Bears use hibernation to regenerate their wounds without a hint of scarring

Illustration for article titled Bears use hibernation to regenerate their wounds without a hint of scarring

When bears go to sleep for months at a time, their heart rate, metabolism, and body temperature drop to almost nothing. Despite this, their bodies apparently go into overdrive in other areas, healing wounds so that they're good as new.


This really should be impossible, considering most mammals pretty much lose the ability to heal wound effectively the moment their body temperatures start to drop. And yet somehow American black bears use hibernation as the time to heal all wounds, unleashing a supercharged immune response that erases all hints of infection and injuries. In their new paper, researchers from the Universities of Wyoming and Minnesota explain how they made this remarkable discovery:

"We identified a few animals each year with injuries resulting from gunshots or arrows from hunters; bite marks from other bears or predators. These wounds were considered to have been incurred some time before the bears denned, and were often infected or early winter. Yet typically, when we revisited bears in their dens a few months later, most wounds had completely resolved whether or not we [cleaned them], sutured the areas or administered antibiotics."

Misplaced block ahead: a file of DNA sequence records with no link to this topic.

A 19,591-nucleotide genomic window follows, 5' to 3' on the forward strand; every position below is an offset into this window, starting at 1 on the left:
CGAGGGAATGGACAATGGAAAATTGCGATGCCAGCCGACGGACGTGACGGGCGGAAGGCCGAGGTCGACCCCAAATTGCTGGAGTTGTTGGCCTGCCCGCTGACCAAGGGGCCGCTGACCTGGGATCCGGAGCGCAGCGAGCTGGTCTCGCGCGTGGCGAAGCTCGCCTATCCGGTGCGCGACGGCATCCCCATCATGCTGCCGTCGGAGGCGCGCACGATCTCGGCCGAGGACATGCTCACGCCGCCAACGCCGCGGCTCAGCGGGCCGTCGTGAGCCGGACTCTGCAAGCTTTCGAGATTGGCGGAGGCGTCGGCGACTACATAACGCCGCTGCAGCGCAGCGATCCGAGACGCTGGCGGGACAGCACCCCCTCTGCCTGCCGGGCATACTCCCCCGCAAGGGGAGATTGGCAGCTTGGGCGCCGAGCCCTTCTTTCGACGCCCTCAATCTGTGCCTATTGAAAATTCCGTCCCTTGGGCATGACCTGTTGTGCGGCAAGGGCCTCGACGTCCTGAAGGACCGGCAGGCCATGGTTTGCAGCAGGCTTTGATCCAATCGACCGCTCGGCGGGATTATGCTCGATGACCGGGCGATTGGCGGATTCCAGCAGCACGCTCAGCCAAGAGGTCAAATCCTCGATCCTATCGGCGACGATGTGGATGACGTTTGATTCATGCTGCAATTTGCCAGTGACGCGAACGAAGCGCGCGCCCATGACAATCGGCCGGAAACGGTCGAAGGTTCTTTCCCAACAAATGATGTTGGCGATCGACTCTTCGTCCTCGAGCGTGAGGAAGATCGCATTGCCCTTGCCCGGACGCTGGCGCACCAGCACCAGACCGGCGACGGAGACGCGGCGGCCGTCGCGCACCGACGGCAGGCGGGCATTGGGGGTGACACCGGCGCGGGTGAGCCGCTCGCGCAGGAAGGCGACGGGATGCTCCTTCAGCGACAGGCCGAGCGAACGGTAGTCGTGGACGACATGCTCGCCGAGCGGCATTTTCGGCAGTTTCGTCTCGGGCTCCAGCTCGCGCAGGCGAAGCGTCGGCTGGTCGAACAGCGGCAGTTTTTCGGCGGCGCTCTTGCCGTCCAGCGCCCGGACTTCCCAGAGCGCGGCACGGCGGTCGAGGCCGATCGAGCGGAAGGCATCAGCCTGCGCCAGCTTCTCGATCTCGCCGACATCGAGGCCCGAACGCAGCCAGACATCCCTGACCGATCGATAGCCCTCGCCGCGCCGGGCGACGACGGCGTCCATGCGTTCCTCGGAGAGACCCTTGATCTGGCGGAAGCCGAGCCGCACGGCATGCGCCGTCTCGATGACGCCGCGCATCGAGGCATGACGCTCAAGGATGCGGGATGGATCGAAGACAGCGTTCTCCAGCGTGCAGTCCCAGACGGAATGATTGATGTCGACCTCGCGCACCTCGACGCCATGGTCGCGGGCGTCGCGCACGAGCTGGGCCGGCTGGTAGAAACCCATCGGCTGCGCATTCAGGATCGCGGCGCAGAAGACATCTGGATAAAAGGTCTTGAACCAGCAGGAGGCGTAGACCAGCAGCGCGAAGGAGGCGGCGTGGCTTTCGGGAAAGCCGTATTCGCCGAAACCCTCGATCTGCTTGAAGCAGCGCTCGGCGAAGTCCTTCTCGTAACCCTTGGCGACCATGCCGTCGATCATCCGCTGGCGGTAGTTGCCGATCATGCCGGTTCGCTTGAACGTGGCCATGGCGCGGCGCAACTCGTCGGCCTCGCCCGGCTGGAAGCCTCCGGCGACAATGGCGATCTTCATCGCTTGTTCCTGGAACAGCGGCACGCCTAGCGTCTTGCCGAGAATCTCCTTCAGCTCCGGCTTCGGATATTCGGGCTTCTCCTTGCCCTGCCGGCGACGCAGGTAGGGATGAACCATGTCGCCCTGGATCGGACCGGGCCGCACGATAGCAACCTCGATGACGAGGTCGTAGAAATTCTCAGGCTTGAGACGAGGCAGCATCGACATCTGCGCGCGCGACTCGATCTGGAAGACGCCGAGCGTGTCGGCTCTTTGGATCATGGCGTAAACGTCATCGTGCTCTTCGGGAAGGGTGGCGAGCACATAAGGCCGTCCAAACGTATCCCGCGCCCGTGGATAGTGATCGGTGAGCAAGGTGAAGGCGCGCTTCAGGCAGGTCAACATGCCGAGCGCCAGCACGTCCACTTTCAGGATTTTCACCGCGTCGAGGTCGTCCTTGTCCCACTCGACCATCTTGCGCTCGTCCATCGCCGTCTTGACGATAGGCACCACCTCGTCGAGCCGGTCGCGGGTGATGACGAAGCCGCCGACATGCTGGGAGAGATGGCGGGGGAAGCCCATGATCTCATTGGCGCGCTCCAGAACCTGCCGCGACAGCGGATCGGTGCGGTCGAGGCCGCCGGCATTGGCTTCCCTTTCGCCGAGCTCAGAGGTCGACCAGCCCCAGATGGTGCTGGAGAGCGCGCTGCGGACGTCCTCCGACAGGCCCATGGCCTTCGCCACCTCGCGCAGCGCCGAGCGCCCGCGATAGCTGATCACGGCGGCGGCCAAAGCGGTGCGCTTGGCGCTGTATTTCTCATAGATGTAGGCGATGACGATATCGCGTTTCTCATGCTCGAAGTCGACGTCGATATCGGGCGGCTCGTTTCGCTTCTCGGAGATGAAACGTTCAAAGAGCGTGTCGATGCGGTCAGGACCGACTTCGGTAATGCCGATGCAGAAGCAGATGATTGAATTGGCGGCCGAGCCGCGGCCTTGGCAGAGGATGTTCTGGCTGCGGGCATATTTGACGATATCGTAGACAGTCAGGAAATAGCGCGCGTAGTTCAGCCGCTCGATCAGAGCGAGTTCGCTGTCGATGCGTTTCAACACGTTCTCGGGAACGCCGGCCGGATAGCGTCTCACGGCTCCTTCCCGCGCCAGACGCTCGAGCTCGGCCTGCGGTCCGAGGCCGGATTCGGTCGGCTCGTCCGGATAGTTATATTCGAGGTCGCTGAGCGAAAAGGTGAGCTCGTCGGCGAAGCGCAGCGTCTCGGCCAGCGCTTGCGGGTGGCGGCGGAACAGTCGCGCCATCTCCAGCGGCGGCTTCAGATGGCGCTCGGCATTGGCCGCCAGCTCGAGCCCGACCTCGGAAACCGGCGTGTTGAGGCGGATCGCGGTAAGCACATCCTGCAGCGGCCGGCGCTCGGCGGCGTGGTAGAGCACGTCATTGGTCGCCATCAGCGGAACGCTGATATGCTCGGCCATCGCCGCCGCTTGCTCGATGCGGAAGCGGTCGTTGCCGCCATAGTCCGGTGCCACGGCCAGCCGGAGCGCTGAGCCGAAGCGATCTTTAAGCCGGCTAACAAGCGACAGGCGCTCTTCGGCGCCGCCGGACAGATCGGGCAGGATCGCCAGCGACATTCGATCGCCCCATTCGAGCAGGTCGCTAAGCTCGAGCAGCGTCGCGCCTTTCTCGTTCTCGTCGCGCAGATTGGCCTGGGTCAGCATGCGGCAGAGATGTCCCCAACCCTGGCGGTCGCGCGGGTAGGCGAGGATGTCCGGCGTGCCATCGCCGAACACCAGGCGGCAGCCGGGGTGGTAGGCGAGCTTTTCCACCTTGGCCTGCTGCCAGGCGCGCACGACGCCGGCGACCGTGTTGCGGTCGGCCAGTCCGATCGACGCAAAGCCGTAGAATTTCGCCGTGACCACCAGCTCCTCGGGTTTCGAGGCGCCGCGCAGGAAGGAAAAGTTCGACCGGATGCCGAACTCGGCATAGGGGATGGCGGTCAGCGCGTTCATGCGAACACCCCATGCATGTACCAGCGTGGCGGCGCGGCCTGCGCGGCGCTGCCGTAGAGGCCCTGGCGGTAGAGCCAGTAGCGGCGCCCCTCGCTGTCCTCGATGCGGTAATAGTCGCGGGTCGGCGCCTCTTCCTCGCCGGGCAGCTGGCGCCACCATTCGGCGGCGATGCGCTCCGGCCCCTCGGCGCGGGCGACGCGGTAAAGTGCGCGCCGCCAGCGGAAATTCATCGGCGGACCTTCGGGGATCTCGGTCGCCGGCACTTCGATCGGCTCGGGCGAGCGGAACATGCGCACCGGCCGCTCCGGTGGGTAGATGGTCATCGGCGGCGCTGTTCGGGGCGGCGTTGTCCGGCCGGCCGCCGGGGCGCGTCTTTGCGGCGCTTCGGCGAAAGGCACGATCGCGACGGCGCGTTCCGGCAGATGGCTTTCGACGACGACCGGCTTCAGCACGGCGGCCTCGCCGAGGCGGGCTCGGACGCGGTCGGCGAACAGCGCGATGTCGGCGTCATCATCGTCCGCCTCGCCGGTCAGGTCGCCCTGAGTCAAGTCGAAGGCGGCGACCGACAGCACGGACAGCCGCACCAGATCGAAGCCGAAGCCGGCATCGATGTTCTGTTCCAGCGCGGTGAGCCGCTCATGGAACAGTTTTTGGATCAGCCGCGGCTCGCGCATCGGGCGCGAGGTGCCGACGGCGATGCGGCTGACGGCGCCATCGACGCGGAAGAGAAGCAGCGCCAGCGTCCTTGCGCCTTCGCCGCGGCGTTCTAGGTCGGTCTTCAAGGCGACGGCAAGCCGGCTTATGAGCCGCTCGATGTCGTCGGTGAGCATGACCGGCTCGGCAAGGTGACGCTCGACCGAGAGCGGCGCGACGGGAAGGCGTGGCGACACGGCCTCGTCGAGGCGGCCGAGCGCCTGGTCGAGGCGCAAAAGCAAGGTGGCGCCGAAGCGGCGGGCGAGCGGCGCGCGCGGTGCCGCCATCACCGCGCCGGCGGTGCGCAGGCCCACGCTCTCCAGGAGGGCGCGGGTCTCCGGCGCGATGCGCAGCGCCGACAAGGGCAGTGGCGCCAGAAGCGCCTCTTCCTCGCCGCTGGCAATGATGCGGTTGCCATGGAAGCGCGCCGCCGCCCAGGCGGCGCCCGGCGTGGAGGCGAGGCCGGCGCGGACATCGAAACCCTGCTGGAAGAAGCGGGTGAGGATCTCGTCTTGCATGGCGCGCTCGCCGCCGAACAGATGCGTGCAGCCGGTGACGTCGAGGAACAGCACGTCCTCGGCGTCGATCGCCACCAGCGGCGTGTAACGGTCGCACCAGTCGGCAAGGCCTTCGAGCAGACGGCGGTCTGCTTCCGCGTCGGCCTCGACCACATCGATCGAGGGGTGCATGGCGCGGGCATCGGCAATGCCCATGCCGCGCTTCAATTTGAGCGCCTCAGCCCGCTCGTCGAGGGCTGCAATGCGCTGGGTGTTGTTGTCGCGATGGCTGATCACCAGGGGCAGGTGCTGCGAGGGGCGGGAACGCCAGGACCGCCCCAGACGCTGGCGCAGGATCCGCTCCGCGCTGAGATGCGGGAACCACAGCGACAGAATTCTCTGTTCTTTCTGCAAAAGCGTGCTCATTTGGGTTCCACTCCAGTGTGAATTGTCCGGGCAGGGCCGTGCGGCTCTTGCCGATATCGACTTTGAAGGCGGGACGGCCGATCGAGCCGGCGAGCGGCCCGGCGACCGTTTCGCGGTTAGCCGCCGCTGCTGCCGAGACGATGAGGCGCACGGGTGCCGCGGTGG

The researchers were then able to confirm these results experimentally by tracking cuts on a small group of bears over a few months. The bears all entered hibernation with the wounds still in evidence, but by the time they awoke the wounds were gone, there was no sign of infection, and generally there was only the slightest wisp of scar tissue, if anything. Otherwise, it was as though the cuts had never happened - even hair had started to regrow over the wound. Exactly how bears pull off this healing trick is still an open question, but the researchers hope that their secret might be adapted to help humans better heal from their wounds as well, although hopefully without having to sleep for six months, of course.

Integrative Zoology via BBC News.


Without a hint of scarring, but with new teeth